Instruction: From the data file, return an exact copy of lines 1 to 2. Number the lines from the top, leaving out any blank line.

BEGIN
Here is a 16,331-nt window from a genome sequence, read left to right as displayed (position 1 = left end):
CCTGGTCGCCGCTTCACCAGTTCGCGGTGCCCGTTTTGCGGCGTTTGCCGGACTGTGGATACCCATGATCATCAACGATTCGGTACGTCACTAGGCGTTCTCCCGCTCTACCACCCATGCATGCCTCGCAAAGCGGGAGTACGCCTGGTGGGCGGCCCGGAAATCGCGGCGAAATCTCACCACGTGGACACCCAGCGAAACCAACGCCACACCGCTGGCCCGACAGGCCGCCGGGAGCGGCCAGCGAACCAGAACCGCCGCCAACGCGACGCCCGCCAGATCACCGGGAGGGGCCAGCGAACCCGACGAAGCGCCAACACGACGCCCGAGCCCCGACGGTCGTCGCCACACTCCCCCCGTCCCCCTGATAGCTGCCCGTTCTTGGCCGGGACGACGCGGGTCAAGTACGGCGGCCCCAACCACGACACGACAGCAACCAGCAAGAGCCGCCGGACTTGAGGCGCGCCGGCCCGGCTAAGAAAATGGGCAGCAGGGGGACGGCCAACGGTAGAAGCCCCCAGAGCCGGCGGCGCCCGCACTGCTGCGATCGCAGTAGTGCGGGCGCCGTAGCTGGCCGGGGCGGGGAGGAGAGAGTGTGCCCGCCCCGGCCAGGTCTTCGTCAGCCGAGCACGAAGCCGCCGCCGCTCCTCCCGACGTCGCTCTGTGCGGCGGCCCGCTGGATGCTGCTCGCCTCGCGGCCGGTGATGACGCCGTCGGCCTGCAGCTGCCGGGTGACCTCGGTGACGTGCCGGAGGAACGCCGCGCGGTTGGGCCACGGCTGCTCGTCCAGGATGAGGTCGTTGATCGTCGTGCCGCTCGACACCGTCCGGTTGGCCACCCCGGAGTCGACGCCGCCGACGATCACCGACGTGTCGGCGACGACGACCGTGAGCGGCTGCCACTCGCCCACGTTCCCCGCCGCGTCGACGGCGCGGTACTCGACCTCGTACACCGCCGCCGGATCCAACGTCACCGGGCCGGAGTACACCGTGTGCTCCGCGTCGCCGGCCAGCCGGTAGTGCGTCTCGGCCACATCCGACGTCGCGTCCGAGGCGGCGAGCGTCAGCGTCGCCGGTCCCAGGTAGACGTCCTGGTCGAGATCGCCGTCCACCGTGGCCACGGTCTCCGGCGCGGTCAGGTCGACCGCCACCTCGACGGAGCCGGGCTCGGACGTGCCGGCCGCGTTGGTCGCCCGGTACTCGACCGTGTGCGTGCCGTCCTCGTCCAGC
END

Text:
Here is a 16,331-nt window from a genome sequence, read left to right as displayed (position 1 = left end):
CCTGGTCGCCGCTTCACCAGTTCGCGGTGCCCGTTTTGCGGCGTTTGCCGGACTGTGGATACCCATGATCATCAACGATTCGGTACGTCACTAGGCGTTCTCCCGCTCTACCACCCATGCATGCCTCGCAAAGCGGGAGTACGCCTGGTGGGCGGCCCGGAAATCGCGGCGAAATCTCACCACGTGGACACCCAGCGAAACCAACGCCACACCGCTGGCCCGACAGGCCGCCGGGAGCGGCCAGCGAACCAGAACCGCCGCCAACGCGACGCCCGCCAGATCACCGGGAGGGGCCAGCGAACCCGACGAAGCGCCAACACGACGCCCGAGCCCCGACGGTCGTCGCCACACTCCCCCCGTCCCCCTGATAGCTGCCCGTTCTTGGCCGGGACGACGCGGGTCAAGTACGGCGGCCCCAACCACGACACGACAGCAACCAGCAAGAGCCGCCGGACTTGAGGCGCGCCGGCCCGGCTAAGAAAATGGGCAGCAGGGGGACGGCCAACGGTAGAAGCCCCCAGAGCCGGCGGCGCCCGCACTGCTGCGATCGCAGTAGTGCGGGCGCCGTAGCTGGCCGGGGCGGGGAGGAGAGAGTGTGCCCGCCCCGGCCAGGTCTTCGTCAGCCGAGCACGAAGCCGCCGCCGCTCCTCCCGACGTCGCTCTGTGCGGCGGCCCGCTGGATGCTGCTCGCCTCGCGGCCGGTGATGACGCCGTCGGCCTGCAGCTGCCGGGTGACCTCGGTGACGTGCCGGAGGAACGCCGCGCGGTTGGGCCACGGCTGCTCGTCCAGGATGAGGTCGTTGATCGTCGTGCCGCTCGACACCGTCCGGTTGGCCACCCCGGAGTCGACGCCGCCGACGATCACCGACGTGTCGGCGACGACGACCGTGAGCGGCTGCCACTCGCCCACGTTCCCCGCCGCGTCGACGGCGCGGTACTCGACCTCGTACACCGCCGCCGGATCCAACGTCACCGGGCCGGAGTACACCGTGTGCTCCGCGTCGCCGGCCAGCCGGTAGTGCGTCTCGGCCACATCCGACGTCGCGTCCGAGGCGGCGAGCGTCAGCGTCGCCGGTCCCAGGTAGACGTCCTGGTCGAGATCGCCGTCCACCGTGGCCACGGTCTCCGGCGCGGTCAGGTCGACCGCCACCTCGACGGAGCCGGGCTCGGACGTGCCGGCCGCGTTGGTCGCCCGGTACTCGACCGTGTGCGTGCCGTCCTCGTCCAGC